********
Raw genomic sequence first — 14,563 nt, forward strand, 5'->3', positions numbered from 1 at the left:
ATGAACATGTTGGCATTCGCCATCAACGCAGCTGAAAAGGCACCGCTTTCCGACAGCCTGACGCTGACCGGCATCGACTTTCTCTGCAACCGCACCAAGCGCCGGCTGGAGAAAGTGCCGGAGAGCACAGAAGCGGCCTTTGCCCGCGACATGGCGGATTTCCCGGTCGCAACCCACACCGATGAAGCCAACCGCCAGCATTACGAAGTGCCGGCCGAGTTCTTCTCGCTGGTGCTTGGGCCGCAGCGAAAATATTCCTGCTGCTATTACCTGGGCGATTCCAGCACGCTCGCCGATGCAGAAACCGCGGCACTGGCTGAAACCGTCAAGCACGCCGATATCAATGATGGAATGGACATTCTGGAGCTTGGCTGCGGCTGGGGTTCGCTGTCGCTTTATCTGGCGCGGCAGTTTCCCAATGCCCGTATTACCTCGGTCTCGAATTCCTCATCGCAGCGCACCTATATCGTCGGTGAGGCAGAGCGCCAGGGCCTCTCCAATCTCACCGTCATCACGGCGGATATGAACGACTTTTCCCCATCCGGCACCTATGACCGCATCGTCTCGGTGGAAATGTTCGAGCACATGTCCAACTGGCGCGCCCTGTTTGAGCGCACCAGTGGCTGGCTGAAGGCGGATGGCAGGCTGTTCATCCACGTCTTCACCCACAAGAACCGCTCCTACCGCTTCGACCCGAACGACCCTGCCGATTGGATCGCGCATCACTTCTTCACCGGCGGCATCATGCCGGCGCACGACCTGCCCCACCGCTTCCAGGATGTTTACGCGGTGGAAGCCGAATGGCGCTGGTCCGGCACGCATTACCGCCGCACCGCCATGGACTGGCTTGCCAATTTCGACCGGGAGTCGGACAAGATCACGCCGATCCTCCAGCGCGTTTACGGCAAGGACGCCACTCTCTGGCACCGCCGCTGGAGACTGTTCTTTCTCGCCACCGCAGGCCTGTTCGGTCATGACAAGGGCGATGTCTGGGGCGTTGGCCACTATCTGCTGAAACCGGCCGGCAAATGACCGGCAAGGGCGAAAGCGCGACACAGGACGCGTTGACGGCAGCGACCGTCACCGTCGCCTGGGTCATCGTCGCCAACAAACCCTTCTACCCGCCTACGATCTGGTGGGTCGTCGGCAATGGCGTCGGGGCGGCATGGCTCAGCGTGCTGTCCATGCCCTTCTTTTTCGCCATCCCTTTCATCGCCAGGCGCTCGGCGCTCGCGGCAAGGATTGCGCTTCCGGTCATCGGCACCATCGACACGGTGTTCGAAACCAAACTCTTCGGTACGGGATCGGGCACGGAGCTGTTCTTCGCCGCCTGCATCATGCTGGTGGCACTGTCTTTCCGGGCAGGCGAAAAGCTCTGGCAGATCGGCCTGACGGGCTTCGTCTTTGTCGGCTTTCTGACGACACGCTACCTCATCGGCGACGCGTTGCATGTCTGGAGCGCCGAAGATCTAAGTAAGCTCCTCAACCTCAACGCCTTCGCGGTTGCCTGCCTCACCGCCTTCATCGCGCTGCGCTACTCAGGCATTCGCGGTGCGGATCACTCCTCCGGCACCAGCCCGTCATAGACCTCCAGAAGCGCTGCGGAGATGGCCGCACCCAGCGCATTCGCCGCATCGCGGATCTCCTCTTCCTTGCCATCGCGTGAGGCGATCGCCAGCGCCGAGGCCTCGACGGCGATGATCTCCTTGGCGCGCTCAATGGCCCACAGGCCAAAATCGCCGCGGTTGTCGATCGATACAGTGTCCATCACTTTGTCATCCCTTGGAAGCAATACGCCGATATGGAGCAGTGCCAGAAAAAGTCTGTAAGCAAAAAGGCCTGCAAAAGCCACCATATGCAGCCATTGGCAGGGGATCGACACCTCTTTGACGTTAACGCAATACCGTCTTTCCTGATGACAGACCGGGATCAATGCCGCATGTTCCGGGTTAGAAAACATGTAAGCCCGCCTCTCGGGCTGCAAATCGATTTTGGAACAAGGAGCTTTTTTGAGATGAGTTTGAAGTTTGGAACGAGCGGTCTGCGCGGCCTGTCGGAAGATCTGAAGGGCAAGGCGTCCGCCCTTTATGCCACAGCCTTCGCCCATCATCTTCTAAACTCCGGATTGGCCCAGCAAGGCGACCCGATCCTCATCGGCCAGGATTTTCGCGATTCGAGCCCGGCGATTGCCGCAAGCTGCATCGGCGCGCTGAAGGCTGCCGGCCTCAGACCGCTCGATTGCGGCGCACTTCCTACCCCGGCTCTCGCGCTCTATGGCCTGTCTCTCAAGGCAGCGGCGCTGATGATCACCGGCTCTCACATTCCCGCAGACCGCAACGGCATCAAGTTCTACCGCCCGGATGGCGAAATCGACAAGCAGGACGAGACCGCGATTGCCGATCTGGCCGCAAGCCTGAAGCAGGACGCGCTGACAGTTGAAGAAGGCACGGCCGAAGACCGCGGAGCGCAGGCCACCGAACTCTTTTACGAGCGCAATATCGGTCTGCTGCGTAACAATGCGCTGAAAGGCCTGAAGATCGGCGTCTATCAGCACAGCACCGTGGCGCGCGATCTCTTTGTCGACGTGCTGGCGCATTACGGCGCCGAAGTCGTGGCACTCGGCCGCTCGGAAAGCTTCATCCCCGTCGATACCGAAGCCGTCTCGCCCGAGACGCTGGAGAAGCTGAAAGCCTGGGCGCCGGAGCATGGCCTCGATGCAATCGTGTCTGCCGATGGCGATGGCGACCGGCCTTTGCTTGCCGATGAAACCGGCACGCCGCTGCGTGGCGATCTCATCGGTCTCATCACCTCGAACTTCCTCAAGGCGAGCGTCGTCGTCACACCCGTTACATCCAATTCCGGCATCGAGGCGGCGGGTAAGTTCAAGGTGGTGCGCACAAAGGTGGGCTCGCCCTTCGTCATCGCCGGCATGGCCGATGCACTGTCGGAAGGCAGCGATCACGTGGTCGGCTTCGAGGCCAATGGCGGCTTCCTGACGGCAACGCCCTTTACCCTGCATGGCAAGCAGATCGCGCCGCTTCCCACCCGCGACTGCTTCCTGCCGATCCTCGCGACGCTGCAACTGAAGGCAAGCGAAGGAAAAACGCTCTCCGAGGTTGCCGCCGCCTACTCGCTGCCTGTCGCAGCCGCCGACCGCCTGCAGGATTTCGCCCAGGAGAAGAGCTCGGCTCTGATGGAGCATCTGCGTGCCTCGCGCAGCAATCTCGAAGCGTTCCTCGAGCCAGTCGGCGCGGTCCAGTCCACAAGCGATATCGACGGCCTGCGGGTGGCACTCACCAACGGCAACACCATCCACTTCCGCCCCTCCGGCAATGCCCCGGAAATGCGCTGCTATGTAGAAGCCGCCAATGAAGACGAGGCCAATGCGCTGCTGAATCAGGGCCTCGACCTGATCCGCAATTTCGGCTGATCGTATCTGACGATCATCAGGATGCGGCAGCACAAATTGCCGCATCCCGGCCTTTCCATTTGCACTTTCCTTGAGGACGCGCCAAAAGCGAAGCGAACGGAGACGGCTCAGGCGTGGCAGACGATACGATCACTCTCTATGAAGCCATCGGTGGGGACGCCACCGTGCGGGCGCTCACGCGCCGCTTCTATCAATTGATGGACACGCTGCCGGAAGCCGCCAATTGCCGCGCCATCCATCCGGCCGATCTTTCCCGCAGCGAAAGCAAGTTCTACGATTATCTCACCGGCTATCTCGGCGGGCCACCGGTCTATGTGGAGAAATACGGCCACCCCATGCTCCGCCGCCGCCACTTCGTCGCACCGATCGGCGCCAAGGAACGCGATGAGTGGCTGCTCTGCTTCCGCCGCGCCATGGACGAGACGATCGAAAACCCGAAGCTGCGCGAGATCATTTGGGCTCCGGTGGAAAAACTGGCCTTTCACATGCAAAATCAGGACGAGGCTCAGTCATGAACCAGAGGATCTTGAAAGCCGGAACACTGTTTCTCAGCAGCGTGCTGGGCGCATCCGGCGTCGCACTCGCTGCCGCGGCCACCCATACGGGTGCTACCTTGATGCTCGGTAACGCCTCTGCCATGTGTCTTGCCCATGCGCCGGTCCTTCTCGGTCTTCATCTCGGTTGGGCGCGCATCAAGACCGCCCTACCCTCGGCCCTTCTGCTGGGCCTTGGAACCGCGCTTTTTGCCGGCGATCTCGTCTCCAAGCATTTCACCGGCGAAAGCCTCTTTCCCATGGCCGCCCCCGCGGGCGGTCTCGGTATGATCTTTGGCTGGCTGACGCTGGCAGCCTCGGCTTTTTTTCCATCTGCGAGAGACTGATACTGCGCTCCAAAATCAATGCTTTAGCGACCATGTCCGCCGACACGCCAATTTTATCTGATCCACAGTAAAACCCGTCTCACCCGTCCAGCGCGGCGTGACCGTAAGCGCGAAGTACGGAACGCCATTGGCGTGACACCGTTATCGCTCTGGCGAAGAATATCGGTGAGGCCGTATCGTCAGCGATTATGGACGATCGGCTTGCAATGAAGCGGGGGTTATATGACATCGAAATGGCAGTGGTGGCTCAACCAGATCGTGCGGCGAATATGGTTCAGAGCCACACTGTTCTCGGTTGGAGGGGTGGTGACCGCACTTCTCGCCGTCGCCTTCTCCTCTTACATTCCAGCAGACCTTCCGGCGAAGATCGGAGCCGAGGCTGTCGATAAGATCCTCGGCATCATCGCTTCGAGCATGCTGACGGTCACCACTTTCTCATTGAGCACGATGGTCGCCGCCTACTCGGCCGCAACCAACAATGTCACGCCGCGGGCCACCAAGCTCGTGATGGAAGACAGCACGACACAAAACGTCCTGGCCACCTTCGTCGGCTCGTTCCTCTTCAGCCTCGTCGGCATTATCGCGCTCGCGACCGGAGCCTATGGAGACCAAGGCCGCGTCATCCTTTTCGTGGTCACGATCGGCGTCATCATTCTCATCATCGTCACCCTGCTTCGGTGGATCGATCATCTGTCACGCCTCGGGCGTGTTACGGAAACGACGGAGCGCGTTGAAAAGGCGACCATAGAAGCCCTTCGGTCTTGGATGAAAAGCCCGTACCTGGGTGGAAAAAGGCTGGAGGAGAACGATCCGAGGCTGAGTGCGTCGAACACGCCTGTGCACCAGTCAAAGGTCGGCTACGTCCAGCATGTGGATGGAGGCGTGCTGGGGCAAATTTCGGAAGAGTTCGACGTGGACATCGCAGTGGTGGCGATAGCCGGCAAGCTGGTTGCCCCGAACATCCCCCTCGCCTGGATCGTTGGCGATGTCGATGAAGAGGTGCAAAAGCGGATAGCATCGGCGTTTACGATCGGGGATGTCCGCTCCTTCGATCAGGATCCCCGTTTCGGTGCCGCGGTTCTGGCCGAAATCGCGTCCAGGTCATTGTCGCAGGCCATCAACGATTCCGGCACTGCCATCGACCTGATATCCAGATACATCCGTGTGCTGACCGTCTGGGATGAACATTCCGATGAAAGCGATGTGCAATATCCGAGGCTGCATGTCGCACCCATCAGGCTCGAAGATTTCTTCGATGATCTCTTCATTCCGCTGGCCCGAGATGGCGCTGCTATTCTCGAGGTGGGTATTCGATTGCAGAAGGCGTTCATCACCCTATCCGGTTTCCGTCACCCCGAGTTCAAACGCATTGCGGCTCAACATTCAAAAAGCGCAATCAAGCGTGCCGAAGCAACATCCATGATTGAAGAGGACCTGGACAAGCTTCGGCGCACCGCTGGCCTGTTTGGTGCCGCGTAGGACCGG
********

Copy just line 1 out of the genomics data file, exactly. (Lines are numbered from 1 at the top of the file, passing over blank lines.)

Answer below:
Raw genomic sequence first — 14,563 nt, forward strand, 5'->3', positions numbered from 1 at the left: